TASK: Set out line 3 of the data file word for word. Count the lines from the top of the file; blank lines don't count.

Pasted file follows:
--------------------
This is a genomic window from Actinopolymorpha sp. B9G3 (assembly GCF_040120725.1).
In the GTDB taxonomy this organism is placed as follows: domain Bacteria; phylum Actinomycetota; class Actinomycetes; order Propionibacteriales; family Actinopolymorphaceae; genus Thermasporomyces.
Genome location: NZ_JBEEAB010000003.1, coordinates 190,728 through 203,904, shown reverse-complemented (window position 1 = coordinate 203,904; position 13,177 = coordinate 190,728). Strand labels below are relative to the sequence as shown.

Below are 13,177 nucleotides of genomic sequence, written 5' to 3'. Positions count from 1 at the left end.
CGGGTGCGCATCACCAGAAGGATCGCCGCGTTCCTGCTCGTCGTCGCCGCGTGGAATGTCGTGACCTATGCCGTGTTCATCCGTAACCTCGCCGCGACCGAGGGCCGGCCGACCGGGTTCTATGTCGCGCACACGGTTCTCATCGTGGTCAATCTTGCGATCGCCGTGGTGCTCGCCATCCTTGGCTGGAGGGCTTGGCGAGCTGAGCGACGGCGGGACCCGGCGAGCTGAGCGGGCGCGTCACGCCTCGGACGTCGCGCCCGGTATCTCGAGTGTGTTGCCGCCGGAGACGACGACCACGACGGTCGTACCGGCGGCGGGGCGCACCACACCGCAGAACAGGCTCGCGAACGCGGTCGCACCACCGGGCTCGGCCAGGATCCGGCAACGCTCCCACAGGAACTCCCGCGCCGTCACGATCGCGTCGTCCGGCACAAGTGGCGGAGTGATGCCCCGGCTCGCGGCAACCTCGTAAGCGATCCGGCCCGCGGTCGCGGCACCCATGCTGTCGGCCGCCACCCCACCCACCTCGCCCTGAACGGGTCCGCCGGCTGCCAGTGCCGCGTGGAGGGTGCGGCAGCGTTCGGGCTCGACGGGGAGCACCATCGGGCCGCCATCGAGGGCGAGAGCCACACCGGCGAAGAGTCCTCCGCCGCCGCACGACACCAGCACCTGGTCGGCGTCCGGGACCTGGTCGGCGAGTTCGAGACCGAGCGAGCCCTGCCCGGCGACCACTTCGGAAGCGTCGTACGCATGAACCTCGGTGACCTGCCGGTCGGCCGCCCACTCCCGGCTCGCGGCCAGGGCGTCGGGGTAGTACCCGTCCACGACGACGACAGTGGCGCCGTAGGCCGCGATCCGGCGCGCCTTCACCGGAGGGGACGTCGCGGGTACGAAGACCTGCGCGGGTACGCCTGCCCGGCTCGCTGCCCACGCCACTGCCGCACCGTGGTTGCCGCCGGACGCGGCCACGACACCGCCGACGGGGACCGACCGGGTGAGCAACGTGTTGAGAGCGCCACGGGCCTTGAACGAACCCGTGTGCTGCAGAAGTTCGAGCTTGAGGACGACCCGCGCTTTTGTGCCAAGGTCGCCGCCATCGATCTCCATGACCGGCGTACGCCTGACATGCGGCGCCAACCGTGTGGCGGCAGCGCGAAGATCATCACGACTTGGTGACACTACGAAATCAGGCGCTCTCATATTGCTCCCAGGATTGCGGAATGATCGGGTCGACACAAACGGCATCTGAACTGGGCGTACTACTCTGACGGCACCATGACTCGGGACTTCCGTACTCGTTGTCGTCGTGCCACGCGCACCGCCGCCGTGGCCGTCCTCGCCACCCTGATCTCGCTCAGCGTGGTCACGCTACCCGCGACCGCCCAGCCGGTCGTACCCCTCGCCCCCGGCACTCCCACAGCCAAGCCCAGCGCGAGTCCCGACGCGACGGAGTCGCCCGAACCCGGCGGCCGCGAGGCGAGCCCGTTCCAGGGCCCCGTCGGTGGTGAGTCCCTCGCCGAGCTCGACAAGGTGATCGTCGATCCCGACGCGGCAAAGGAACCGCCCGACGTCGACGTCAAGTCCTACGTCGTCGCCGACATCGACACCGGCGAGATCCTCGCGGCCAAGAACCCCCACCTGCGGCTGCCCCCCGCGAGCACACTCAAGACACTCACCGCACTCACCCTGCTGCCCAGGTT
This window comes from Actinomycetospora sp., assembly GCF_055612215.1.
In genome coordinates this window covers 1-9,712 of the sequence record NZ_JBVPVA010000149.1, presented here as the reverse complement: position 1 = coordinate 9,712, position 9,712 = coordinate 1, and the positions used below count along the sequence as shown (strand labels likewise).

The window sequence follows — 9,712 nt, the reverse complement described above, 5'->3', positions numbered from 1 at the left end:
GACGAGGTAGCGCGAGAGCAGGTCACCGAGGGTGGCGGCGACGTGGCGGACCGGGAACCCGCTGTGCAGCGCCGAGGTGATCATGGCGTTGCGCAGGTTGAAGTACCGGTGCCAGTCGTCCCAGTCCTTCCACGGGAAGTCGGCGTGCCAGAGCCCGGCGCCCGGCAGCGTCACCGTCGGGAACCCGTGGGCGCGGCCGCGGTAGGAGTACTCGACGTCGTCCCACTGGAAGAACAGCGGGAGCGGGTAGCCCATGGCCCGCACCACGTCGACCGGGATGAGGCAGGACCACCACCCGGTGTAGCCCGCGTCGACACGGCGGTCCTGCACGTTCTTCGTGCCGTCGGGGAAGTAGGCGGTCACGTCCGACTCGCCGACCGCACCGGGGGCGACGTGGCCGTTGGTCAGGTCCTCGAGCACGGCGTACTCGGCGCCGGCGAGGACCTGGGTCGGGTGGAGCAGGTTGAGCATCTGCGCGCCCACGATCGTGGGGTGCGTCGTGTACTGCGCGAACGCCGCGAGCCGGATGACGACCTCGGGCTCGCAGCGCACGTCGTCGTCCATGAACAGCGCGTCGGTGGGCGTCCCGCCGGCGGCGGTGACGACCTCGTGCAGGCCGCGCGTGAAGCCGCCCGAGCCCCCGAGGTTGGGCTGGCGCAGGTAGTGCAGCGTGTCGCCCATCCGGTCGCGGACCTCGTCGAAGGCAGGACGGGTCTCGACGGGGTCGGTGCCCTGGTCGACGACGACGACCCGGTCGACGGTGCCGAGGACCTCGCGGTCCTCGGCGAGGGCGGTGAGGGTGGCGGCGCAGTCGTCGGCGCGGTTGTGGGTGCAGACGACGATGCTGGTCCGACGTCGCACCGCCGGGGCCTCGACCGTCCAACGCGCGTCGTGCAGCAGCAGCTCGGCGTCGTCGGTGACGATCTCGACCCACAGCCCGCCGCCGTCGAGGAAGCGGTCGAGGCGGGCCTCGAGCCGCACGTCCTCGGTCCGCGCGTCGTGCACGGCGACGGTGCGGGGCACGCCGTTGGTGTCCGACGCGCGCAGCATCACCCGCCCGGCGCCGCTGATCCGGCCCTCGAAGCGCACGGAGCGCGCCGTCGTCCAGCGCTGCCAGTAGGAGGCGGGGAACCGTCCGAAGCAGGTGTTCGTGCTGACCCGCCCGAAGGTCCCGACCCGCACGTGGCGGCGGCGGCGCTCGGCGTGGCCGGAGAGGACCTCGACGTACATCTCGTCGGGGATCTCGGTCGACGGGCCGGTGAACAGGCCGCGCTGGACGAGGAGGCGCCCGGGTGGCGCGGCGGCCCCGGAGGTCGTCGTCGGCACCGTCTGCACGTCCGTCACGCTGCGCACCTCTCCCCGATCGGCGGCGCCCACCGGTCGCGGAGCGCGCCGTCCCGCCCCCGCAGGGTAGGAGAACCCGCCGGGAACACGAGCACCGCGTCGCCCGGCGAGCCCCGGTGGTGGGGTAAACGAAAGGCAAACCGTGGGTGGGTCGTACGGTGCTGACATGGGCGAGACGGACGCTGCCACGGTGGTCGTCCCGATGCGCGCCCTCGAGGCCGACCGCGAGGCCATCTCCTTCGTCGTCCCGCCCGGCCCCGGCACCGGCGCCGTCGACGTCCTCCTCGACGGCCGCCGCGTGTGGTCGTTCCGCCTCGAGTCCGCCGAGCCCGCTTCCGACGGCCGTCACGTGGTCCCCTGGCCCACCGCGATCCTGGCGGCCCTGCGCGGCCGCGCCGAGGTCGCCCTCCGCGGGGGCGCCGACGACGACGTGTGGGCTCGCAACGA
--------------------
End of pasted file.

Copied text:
Genome location: NZ_JBEEAB010000003.1, coordinates 190,728 through 203,904, shown reverse-complemented (window position 1 = coordinate 203,904; position 13,177 = coordinate 190,728). Strand labels below are relative to the sequence as shown.